Incubator and accelerator organizations have become an increasingly important part of the tech startup scene in recent years. If you are an upcoming startup then you need to reach out to one of these organizations for potential funding and mentorship.
A number of hot enterprises like Airbnb have emerged from these programs, encouraging more new entrepreneurs to apply for funding.
This article explores the differences between incubators and accelerators.
Incubators – They have existed for decades. Many online companies during the internet boom of late 1990’s were born at an incubation center. They are mostly funded by Government organizations as a part of overall economic development strategy. The organizations are focused on various industries like biotech, health care, retail etc. They take the idea and see how its founders can turn a startup into a viable business and see how it is going to be sustainable. Entrepreneurs can also get advice and guidance from professionals such as lawyers, marketing consultants and business advisers who are associated with the incubation center and act as mentors. Entrepreneurs typically stay in an incubation center for three to five years, although there is no maximum period. Some incubators take equity stake in companies.
Accelerators – Venture accelerators are more hands-on and intense, making use of a kind of boot camp approach to venture creation. They may take companies who come out of incubation and help them accelerate growth. They help you connect to Angel Investors and VCs, mentor the founders and work on building the revenue based model. As the name suggests they accelerate the launch of a product, service or a web based company. They are generally shortened into a three to four month program at the end of which the start-ups ‘graduate’. A startup will be mentored during this period before the demo day to pitch for funding.
If you’re interested in getting your start-up into an accelerator or incubator there’s no shortage of options in the region.
Oasis500 is an early stage seed investment company. This is a Jordan based company aiming to provide startups with investment, training and mentorship in an effort to accelerate the transformation of their business ideas.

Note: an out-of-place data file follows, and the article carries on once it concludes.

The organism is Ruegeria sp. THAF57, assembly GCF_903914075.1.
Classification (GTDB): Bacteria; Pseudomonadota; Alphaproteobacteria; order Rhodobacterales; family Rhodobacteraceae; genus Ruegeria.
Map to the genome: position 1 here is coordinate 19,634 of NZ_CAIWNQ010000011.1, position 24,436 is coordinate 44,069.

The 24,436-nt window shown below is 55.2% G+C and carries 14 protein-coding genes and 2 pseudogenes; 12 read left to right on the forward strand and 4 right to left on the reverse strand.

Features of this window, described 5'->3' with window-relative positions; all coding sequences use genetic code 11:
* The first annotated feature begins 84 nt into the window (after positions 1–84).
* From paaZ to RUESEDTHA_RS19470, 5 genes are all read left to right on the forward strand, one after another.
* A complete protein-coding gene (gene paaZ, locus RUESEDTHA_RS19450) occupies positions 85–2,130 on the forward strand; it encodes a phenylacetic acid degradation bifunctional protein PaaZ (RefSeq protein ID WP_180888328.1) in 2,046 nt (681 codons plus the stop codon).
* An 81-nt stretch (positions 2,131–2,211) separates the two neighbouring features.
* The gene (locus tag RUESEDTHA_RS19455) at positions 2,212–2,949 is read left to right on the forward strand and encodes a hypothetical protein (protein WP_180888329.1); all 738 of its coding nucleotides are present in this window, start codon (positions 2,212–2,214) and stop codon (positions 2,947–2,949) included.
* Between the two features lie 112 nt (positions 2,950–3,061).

Seeqnce – This Lebanese startup catalyst has a network of entrepreneurs, mentors, investors, advisors, consultants, and partners. It adopts practices of seed-stage enablers like Y Combinator to ensure successful launch of startups.
SeedStartup – This is a UAE based startup accelerator + seed venture fund. Their focus is on digital media (web, mobile, software) startups. Entrepreneurs can apply for the program through the website. Successful applicants get mentorship, seed investment networking & introductions to sources of follow on funding.
Tenmou – This is Bahrain´s first Business Angels Company, which provides both mentorship and capital to high-potential, innovative Bahraini entrepreneurs from the seed stage.
Startup Weekend – An intense 54-hour event, this focuses on building a web or mobile application, which could form the basis of a credible business over the course of a weekend. This has been organized in Dubai, Abu Dhabi, Lebanon. There will be a startup weekend in Doha in November 2012.
I360HUB – They claim to be the first Innovation Accelerator of Middle East based in Dubai. To be launched in November 2012, it will be a 60-days innovation acceleration program, where participants will learn the fundamentals of entrepreneurship and innovation. They will also receive professional mentorship, guidance and seed funding.
Bedaya Centre – A Qatar based incubation center, it can help you establish a business. They help you with Business plan, Market Analysis, Operational Plan, Feasibility study, Costing/Projections etc. Post launching a start up Bedaya advisor will assist you in understanding your growth options, whether the company is expanding, franchising or if you eventually intend to sell the company
Tahrir Square - An Egyptian Incubation center that offers young entrepreneurs funding, mentor-ship and co-working area. Its co-founder, Mohammed Gawdat is heading Google emerging markets and businesses in Southern, Central and East Europe, Middle East and Africa.
First Misr is an Egyptian dedicated incubator helping startups by giving seed funding up to 65,000 EGP per company and extensive business consulting on issues like marketing, assessment of ideas and finances. First Misr does only support web and/or mobile-based startups that are mainly focusing on the Egyptian market.